Pockets of Blue

musings of my mind

Month: February 2008

A Day In the Life

Edit: updated to work in the Devil’s browser (commonly known as Internet Explorer)

I went touring (backcountry skiing) with a buddy a couple weeks ago and he took some interesting photos of one of my descents. Not content to just let them sit on a server somewhere, I moved them over to my site (and captioned them appropriately). Enjoy!

'It's Go time! Whhoooo yeah!'

Snap, Crackle, Pop, Sharp Painies!

On Wednesday night my (miraculous) streak of no major injuries came to an end. I was skiing up at Brighton as I do every week but was having an especially good night, powering through the moguls and stomping 180s and boxes with ease. Perhaps this put me in an elevated state of perceived immortality, who knows, but a few largish jumps in the uppermost terrain park crushed this state of mind like molars on Rice Krispies.

I have never landed a 360 before; indeed, it was one of my goals for the ski season. These jumps seemed like a great opportunity to practice, so I did. My main issue with 360s is the terrifying feeling of careening through the air, blind if just for a second as you rotate around. On the first attempt I lost my momentum about halfway through and landed awkwardly on one ski at about 270°. The other ski popped and I thought, well, that wasn’t so bad, I just need more speed to rotate that last 90. So the next time I went I still didn’t have enough momentum and instead landed a solid 180 at high speed, my ballsiest successful spin yet. It felt good, so I reassured myself that I wasn’t going to wuss out the next time and just go for it. So I came down, skiied over the first roller and set myself up for the spin on the next roller (a jump without much of a lip, these just cut sharply down on the other side with the landing steep and much below the lip). However I started to spin a split-second too early and caught my right edge on the top of the lip. Since I had so much speed it jutted me sideways and I went careening through the air, Superman-style but sideways. I can’t remember exactly what was going through my head at this time but I feel like I was still pretty relaxed somehow. I distinctly remember landing on an outstretched arm way down at the bottom of the landing, at least eight feet below the jump’s lip. My outstretched arm, shoulder and head (with helmet) impacted on the icy landing and I got the ol’ white flash for a split second on contact. I immediately popped back up (somehow) and literally threw my skis out of the way of the landing, furiously. What the HELL was that, Alec? was the gist of what was going through my head. At this point nothing seemed wrong (I was still in shock I guess). I put my skis back on and continued down the hill.

Various thoughts flashed through my head as I skiied to the bottom on gentle slopes, mostly revolving around not being able to ski or climb again for a long time, but also on the pain associated with a broken bone fragment poking up into your shoulder. Having never broken anything before, my thought process went something like this:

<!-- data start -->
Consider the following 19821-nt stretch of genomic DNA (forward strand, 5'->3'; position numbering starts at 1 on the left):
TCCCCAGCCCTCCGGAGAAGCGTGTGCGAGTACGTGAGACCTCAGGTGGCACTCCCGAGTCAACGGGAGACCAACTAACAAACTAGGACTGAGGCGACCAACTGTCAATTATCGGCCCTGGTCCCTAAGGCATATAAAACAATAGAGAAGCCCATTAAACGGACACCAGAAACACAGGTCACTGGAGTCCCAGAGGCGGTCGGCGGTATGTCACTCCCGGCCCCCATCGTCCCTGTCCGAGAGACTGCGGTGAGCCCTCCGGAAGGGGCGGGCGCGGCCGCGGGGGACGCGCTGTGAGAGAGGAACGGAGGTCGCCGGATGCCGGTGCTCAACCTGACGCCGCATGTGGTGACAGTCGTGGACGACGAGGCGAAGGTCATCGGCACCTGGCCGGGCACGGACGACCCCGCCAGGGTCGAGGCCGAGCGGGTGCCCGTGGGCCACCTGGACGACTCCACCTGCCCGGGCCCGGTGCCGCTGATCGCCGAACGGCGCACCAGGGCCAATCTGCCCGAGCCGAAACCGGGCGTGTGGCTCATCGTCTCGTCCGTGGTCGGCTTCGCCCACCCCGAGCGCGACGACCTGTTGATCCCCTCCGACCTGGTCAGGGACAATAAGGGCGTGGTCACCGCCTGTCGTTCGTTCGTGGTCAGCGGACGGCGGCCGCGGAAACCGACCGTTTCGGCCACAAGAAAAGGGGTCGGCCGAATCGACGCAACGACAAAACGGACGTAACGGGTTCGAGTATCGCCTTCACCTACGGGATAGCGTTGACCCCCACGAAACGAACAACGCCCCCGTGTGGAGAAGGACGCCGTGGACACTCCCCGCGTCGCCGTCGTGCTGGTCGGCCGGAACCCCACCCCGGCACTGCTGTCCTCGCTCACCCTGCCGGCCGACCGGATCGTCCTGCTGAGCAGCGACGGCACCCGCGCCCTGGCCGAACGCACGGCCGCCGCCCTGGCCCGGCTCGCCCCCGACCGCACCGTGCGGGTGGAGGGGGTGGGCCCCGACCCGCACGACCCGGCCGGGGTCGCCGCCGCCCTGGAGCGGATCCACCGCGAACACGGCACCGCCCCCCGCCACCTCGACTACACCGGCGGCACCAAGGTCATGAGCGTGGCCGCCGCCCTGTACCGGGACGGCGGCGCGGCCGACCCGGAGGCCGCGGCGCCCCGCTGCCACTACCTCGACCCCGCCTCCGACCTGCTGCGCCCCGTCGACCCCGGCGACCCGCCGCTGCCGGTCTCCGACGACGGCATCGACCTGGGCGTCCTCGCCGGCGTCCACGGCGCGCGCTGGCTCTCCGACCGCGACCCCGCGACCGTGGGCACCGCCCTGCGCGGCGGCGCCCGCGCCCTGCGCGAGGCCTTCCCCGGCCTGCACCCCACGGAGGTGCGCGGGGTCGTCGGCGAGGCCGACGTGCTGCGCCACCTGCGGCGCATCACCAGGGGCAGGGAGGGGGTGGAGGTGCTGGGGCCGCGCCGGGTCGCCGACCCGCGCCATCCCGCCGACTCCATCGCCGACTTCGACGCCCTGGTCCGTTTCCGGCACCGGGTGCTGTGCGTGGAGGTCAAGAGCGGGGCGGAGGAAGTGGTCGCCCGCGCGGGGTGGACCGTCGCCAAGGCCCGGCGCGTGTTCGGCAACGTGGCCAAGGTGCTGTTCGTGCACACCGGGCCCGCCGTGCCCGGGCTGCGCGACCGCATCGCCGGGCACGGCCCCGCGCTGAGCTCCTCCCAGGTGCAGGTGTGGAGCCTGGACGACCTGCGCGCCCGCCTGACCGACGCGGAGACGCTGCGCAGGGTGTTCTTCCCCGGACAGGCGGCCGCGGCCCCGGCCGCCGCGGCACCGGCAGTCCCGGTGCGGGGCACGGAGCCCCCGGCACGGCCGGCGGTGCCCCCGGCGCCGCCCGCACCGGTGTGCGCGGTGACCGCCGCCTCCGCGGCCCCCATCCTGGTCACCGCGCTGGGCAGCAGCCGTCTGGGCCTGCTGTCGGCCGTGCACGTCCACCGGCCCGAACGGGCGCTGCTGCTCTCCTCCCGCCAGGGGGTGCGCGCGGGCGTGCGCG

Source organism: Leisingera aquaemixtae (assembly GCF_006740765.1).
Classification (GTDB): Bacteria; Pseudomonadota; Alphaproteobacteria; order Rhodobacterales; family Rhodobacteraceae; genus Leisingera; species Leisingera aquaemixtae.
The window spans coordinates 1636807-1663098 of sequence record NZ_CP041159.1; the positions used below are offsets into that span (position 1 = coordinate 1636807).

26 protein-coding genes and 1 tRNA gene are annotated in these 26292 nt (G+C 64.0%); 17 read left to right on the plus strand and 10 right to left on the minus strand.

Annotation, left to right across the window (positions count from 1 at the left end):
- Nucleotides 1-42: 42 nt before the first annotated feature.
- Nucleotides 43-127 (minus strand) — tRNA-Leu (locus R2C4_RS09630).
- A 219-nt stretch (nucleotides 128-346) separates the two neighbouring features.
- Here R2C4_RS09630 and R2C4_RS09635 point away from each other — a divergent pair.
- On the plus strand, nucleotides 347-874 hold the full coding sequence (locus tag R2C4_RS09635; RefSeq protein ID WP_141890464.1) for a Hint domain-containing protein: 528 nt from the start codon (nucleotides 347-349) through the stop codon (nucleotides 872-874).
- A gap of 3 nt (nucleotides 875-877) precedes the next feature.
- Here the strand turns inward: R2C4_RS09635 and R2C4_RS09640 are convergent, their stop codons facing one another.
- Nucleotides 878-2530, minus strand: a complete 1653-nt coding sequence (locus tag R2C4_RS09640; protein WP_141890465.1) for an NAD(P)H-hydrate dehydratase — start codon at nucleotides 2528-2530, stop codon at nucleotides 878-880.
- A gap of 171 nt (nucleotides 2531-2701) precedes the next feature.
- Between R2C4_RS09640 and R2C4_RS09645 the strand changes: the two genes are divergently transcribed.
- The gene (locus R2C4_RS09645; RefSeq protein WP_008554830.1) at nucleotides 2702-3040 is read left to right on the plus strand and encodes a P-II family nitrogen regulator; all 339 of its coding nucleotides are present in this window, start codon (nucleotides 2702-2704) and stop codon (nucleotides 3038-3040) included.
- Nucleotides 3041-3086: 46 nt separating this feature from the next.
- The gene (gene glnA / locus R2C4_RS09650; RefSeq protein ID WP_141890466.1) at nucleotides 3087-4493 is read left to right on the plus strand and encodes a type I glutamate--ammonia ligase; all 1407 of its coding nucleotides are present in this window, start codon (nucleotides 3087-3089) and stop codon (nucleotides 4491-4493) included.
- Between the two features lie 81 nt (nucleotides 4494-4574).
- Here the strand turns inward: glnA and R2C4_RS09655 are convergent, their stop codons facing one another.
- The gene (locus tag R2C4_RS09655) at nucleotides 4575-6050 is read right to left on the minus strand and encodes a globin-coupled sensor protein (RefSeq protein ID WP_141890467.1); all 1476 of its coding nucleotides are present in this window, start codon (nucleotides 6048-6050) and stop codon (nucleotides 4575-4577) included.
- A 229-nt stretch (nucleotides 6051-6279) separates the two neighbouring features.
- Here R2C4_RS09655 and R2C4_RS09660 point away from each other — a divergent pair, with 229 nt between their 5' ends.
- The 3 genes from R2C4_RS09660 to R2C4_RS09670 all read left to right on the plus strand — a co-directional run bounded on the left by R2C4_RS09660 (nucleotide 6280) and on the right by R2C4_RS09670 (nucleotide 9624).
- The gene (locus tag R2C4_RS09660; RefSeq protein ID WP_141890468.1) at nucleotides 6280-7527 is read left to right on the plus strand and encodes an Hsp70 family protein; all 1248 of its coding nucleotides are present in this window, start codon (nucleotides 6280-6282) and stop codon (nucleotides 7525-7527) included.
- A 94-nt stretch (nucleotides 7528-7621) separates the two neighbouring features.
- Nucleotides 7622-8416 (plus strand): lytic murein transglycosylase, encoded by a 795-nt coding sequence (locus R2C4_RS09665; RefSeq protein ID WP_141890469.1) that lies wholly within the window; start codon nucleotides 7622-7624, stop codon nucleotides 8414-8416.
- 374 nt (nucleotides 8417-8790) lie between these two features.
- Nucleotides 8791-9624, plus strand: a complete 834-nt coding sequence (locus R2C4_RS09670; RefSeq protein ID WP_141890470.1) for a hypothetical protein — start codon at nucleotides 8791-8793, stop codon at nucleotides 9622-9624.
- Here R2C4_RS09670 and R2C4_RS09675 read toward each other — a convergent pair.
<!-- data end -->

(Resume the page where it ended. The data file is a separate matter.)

1. I hate to waste the rest of this run, maybe I’ll traverse and hit that sweet box over there!
  2. On second thought, this kinda hurts, I should probably head straight down to the medical office…
  3. Yeah that definitely hurts, I think I might have broken something…
  4. Shit, I don’t think I’ll be skiing for a little while…
  5. Wow, that really hurts, is that my collarbone I can feel sticking up out of there? Uh-oh…
  6. Well, so much for that climbing trip down to the desert this weekend…

Yes, it entered my mind to hit a box or two immediately after snapping my clavicle in two…my body’s natural defense mechanism turned that idea around pretty quickly…

I popped off my skis at the bottom, wandering around the medical office until an elderly woman greeted me with an “uh oh, looks like you’re carrying your arm there.” I replied sheepishly, “Yeah I think I broke my collarbone” while holding my right arm as if it were about to fall off.

The next few minutes involved me sitting in a chair answering questions while the room turned a milky, spinning white. “Uhh I’m getting a bit lightheaded,” I uttered before finding myself on a hospital bed concentrating on my breathing. I never fainted but came as close as I ever have. During this time I called a friend and he graciously dropped everything (probably a plastic Rock Band guitar) to come with a friend and pick up myself and my car. (Man, I owe you guys. Cam and Chris, thanks so much again.)

The rest of the night wasn’t all that interesting, I went to the ER and they took X-rays and referred me to an Orthopedic Surgeon. More on this later, I don’t want to needlessly freak anyone out with speculation when my appointment isn’t til Monday afternoon. And that’s that for now, there’s a lot more to say but typing with one hand is agonizingly slow.

Stay away from the Rice Krispies, kids…

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